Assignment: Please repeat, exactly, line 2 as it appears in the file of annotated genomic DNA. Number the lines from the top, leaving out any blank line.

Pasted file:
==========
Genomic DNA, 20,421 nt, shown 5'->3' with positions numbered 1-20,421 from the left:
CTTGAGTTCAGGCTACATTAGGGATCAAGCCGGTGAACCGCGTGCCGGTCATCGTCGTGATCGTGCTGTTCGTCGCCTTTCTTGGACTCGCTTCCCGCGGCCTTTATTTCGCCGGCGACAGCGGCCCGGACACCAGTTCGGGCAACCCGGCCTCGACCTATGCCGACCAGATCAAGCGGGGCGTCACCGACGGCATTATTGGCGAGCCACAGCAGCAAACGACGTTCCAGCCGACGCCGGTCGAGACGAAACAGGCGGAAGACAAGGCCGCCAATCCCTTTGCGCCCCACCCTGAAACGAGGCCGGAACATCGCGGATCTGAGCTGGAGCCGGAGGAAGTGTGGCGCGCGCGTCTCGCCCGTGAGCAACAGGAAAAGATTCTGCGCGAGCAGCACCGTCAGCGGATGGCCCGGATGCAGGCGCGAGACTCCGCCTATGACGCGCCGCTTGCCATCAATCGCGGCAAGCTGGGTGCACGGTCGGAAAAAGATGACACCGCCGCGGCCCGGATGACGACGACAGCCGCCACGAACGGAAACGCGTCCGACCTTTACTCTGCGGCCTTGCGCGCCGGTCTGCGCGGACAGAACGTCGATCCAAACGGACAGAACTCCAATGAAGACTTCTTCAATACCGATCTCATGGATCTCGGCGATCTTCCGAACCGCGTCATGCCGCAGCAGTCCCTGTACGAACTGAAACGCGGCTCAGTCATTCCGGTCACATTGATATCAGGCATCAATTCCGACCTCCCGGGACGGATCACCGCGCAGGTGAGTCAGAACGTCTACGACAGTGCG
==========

CTTGAGTTCAGGCTACATTAGGGATCAAGCCGGTGAACCGCGTGCCGGTCATCGTCGTGATCGTGCTGTTCGTCGCCTTTCTTGGACTCGCTTCCCGCGGCCTTTATTTCGCCGGCGACAGCGGCCCGGACACCAGTTCGGGCAACCCGGCCTCGACCTATGCCGACCAGATCAAGCGGGGCGTCACCGACGGCATTATTGGCGAGCCACAGCAGCAAACGACGTTCCAGCCGACGCCGGTCGAGACGAAACAGGCGGAAGACAAGGCCGCCAATCCCTTTGCGCCCCACCCTGAAACGAGGCCGGAACATCGCGGATCTGAGCTGGAGCCGGAGGAAGTGTGGCGCGCGCGTCTCGCCCGTGAGCAACAGGAAAAGATTCTGCGCGAGCAGCACCGTCAGCGGATGGCCCGGATGCAGGCGCGAGACTCCGCCTATGACGCGCCGCTTGCCATCAATCGCGGCAAGCTGGGTGCACGGTCGGAAAAAGATGACACCGCCGCGGCCCGGATGACGACGACAGCCGCCACGAACGGAAACGCGTCCGACCTTTACTCTGCGGCCTTGCGCGCCGGTCTGCGCGGACAGAACGTCGATCCAAACGGACAGAACTCCAATGAAGACTTCTTCAATACCGATCTCATGGATCTCGGCGATCTTCCGAACCGCGTCATGCCGCAGCAGTCCCTGTACGAACTGAAACGCGGCTCAGTCATTCCGGTCACATTGATATCAGGCATCAATTCCGACCTCCCGGGACGGATCACCGCGCAGGTGAGTCAGAACGTCTACGACAGTGCG